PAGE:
An Ohio father who went to Washington, D.C., to work as a nurse treating coronavirus patients is now on a ventilator and battling the disease himself.
The man, Michael Rhodes, traveled from Columbus on April 7 after the closure of nonessential businesses left him jobless, according to his fiancée, Amber Wachenschwanz, who has been documenting his condition on Facebook.
Rhodes, 46, a small-business owner and part-time nurse, has worked for 20 years at Grant Medical Center in Columbus, Ohio's capital city, where Wachenschwanz also works as a nurse. The two met there and have been together for six years.
"Since his position in the hospital is considered contingent, they would not guarantee him any hours at our hospital," she said in a phone interview Wednesday.
Rhodes owns Ion Fire Protection, which employs a handful of people who clean commercial kitchen hoods, Wachenschwanz said.
"When the governor shut down Ohio restaurants, those restaurants cut services like kitchen hood cleaning," she said.
Rhodes stopped taking a salary from his business so he could pay his staff, which left a hole in the household income. So he decided to work elsewhere as a nurse.
"He knew these hard-hit areas of the pandemic needed help and he could help," Wachenschwanz said.
When he got to Washington, she said, Rhodes worked at UM Prince George's Hospital Center in the Maryland suburbs of Washington, treating non-coronavirus patients for a couple of weeks, before he took on an assignment at a makeshift hospital for patients with COVID-19, the disease caused by the coronavirus.
On April 27, Wachenschwanz said, Rhodes started complaining of back pain.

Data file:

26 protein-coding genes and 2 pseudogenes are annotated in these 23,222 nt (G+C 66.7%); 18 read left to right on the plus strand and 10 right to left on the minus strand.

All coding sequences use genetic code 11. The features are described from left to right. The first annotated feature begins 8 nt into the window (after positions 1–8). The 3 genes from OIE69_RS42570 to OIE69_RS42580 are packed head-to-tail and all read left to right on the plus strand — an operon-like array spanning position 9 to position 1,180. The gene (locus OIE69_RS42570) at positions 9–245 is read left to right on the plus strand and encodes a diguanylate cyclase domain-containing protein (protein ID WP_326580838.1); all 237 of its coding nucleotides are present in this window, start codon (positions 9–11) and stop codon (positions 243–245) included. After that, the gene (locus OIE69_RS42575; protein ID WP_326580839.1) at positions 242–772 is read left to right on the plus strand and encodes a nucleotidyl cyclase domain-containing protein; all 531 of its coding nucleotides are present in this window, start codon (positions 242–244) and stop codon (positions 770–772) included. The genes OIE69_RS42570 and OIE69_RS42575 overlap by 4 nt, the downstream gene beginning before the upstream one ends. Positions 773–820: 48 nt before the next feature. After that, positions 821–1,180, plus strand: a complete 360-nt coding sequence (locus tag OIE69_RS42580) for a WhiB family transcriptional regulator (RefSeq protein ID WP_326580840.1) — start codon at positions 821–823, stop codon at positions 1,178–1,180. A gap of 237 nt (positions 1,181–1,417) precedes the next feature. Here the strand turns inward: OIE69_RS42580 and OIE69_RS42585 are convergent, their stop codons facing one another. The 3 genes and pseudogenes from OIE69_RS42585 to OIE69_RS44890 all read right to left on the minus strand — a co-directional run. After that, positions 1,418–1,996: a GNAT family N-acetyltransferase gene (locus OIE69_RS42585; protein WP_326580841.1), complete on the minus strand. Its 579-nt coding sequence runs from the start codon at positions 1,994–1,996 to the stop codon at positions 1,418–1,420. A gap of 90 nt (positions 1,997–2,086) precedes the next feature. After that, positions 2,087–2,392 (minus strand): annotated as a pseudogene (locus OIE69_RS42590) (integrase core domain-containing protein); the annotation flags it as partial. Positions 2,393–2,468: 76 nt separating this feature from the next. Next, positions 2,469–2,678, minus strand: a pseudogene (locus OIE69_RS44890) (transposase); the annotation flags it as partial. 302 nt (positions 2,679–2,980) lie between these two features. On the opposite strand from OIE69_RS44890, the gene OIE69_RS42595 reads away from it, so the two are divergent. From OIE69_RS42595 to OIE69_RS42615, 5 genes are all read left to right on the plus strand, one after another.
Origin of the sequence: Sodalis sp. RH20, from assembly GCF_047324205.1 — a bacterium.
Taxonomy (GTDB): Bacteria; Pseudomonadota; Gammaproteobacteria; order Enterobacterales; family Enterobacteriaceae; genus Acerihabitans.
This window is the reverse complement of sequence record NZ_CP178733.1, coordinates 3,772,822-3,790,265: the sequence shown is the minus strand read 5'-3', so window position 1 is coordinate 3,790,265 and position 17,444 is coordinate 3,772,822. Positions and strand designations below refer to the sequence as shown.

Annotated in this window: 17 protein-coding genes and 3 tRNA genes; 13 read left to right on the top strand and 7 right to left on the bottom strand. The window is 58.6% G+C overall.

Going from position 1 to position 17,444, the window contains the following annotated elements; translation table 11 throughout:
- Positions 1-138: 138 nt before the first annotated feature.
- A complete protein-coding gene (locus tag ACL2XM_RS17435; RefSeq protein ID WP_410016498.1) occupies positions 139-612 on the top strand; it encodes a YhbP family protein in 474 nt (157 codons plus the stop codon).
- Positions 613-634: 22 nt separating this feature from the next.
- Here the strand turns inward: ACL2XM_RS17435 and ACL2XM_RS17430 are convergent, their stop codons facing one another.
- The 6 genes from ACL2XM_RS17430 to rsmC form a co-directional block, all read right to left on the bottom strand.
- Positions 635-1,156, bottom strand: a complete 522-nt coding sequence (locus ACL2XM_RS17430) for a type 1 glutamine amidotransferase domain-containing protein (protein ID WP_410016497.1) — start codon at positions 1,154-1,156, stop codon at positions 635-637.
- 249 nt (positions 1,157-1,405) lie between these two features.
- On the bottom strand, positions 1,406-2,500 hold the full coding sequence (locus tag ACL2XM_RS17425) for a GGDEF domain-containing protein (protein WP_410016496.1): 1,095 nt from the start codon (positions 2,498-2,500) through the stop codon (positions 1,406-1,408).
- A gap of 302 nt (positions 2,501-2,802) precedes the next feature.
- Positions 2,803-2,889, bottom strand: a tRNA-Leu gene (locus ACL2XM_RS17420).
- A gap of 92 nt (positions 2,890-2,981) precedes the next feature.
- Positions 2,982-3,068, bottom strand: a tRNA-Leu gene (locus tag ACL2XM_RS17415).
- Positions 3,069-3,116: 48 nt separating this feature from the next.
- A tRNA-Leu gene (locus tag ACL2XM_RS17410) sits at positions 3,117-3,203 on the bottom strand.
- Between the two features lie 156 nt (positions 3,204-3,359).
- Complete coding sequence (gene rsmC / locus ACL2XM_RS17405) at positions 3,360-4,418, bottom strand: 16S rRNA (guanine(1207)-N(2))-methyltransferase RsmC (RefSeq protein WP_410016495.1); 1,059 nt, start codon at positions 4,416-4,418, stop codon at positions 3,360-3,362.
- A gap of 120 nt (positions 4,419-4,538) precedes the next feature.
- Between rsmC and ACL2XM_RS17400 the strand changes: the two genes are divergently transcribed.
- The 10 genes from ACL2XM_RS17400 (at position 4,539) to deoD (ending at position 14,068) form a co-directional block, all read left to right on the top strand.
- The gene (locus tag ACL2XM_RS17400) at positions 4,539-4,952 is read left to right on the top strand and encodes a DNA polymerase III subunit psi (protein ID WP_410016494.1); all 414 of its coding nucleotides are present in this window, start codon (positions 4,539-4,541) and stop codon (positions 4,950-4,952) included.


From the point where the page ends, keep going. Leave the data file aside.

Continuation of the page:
"He went to a chiropractor because he thought it was maybe just from working long shifts," she said.
But the pain did not subside.
A day later, Rhodes woke up in the middle of the night with a fever of 104 degrees. He took a day off from work and stayed in bed with a fever and body aches, his fiancée said.
On April 30, he tested positive for COVID-19. He quarantined at a hotel where he had been staying.
"Every day we spoke, he told me he was feeling terrible," Wachenschwanz said.
Rhodes went to a hospital on May 6 and was admitted to intensive care. He spent a night there, and, after his condition worsened, he was transferred to Johns Hopkins, where he is now on a ventilator fighting for his life, his fiancée said.
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Wachenschwanz, 40, said one of the hardest parts of Rhodes' diagnosis has been explaining it to their children. She has 9-year-old twins, Chase and Cade, from a previous relationship, and Rhodes has a 2-year-old son named Bode. Wachenschwanz said the twins are aware of the high number of confirmed coronavirus cases and deaths across the country.
"When the twins found out Michael had COVID, their first thing was 'Is Michael going to die?'" she said. "They're really concerned about him."
They are also concerned about her. "Mainly they see me, so they're sad because I'm sad," Wachenschwanz said.
Bode keeps asking for his father, she said.
A GoFundMe campaign launched by Rhodes' best friend, Chad Lusher, has raised more than $22,000 toward a goal of $50,000. Lusher described Rhodes as someone who always puts the needs of others above his own.
"What we wanted to get out there was his story," Wachenschwanz said. "How somebody goes away from their family, fighting hard to help people. Now he's sick and far away from home."